Returning to Canaan, Abram was met by the kings of the land. The first to meet him was Melchizedek, king of Salem, later called Jerusalem. He stood out as a unique individual because of his intimate relation­ship to Jehovah God. From this relation­ship derived his own name (Melchizedek meaning king of righteousness) and the name of his city (Salem meaning peace). He was both king and priest under God, not as an inheritance from his father, nor as a position to be passed on to his sons, but as a unique blessing which he held alone in close communion with God. He stood in his day as a clear type of Christ, and as such was received by Abram returning from battle (Heb. 7). To Abram he gave bread and wine as a testimony of God’s covenant friendship while bestowing upon Abram the blessing of God, “Blessed be Abram of the most high God, possessor of heaven and earth: and blessed be the most high God, which hath delivered thine enemies into thy hand.” In return Abram bestowed at his feet a tithe, one tenth of all he possessed as unto God himself, (What is the im­portance of the appearance of Melchizedek here? Did Melchizedek hold a more im­portant place in the church than Abram?)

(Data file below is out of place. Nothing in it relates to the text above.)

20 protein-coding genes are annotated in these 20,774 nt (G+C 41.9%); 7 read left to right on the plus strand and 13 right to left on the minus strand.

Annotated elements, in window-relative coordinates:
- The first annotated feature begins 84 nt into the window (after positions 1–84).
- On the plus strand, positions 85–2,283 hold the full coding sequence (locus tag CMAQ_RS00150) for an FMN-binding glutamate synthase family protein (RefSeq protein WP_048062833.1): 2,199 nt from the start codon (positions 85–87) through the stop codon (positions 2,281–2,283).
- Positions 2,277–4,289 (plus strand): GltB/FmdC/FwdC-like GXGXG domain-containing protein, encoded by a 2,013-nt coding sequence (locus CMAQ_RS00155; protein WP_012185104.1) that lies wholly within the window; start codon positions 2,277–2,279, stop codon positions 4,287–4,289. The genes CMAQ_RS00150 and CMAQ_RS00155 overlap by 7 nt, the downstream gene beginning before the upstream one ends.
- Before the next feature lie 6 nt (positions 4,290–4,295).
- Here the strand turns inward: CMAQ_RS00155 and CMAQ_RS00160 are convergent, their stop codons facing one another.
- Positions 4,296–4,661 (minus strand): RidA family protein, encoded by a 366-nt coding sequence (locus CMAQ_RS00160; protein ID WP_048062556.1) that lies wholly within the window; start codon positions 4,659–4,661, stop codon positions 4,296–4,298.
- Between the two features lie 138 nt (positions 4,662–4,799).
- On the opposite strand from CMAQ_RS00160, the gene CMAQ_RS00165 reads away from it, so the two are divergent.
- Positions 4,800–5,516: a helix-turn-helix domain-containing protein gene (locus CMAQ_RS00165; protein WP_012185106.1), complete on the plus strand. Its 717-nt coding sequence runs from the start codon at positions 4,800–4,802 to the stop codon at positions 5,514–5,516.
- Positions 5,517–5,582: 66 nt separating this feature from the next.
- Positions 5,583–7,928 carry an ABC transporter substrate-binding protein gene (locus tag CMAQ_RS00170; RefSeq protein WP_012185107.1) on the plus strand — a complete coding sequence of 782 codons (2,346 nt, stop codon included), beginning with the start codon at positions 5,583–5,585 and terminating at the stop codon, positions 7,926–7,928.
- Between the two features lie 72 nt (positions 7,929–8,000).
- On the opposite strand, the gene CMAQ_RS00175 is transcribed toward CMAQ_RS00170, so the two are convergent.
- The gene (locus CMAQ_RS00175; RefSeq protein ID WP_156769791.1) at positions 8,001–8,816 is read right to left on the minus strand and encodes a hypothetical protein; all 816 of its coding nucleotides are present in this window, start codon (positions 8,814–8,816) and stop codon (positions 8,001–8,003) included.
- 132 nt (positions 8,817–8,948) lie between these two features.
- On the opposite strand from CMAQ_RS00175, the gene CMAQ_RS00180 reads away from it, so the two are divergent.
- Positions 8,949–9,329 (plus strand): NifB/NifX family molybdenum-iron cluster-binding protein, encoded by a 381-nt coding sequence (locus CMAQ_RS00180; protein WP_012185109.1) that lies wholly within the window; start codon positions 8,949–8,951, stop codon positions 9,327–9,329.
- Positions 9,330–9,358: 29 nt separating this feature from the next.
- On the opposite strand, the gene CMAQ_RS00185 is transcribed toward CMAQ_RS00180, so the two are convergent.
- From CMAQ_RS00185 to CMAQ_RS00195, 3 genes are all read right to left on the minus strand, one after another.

Harshly contrasting with this was the ap­pearance of the king of Sodom. After his ignoble defeat in which he personally had been taken out of battle by floundering in a slime pit and by which perhaps his own life had been spared, he had regained his composure and intended now magnani­mously to honor and reward Abram for what he had done. His suggestion was that Abram return the people and keep all of the possessions for himself. To this Abram answered. “1 have lift up mine hand unto the LORD, the Most High God, the possessor of heaven and earth, that I will not take any thing that is thine, lest thou shouldest say, I have made Abram rich.” For the king of Sodom and his wickedness Abram had nothing but scorn. For Lot alone he went to battle and from the wicked he would take no reward. (Did not Abram have a right to the plunder that had been taken from Sodom? What do we learn here about the relationship, which Abram main­tained toward his wicked neighbors?)